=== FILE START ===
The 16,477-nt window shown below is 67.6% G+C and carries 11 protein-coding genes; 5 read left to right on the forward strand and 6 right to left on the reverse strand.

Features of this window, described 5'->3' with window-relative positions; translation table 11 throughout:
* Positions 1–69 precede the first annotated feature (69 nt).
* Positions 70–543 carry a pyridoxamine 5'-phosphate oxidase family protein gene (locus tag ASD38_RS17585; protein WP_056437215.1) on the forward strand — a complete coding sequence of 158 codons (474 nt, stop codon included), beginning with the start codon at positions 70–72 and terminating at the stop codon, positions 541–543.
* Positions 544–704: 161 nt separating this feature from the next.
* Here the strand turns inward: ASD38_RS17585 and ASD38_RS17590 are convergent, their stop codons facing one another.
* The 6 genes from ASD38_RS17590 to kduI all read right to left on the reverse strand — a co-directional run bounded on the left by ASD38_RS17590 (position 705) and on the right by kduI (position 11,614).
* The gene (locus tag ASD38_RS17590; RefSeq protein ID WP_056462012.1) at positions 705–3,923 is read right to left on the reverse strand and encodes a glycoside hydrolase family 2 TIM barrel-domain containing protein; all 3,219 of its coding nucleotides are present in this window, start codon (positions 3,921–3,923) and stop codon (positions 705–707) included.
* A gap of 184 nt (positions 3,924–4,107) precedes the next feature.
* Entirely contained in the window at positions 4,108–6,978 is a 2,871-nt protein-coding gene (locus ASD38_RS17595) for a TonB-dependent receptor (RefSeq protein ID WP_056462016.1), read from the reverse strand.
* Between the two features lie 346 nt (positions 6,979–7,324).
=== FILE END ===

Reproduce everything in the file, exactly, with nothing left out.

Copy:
The 16,477-nt window shown below is 67.6% G+C and carries 11 protein-coding genes; 5 read left to right on the forward strand and 6 right to left on the reverse strand.

Features of this window, described 5'->3' with window-relative positions; translation table 11 throughout:
* Positions 1–69 precede the first annotated feature (69 nt).
* Positions 70–543 carry a pyridoxamine 5'-phosphate oxidase family protein gene (locus tag ASD38_RS17585; protein WP_056437215.1) on the forward strand — a complete coding sequence of 158 codons (474 nt, stop codon included), beginning with the start codon at positions 70–72 and terminating at the stop codon, positions 541–543.
* Positions 544–704: 161 nt separating this feature from the next.
* Here the strand turns inward: ASD38_RS17585 and ASD38_RS17590 are convergent, their stop codons facing one another.
* The 6 genes from ASD38_RS17590 to kduI all read right to left on the reverse strand — a co-directional run bounded on the left by ASD38_RS17590 (position 705) and on the right by kduI (position 11,614).
* The gene (locus tag ASD38_RS17590; RefSeq protein ID WP_056462012.1) at positions 705–3,923 is read right to left on the reverse strand and encodes a glycoside hydrolase family 2 TIM barrel-domain containing protein; all 3,219 of its coding nucleotides are present in this window, start codon (positions 3,921–3,923) and stop codon (positions 705–707) included.
* A gap of 184 nt (positions 3,924–4,107) precedes the next feature.
* Entirely contained in the window at positions 4,108–6,978 is a 2,871-nt protein-coding gene (locus ASD38_RS17595) for a TonB-dependent receptor (RefSeq protein ID WP_056462016.1), read from the reverse strand.
* Between the two features lie 346 nt (positions 6,979–7,324).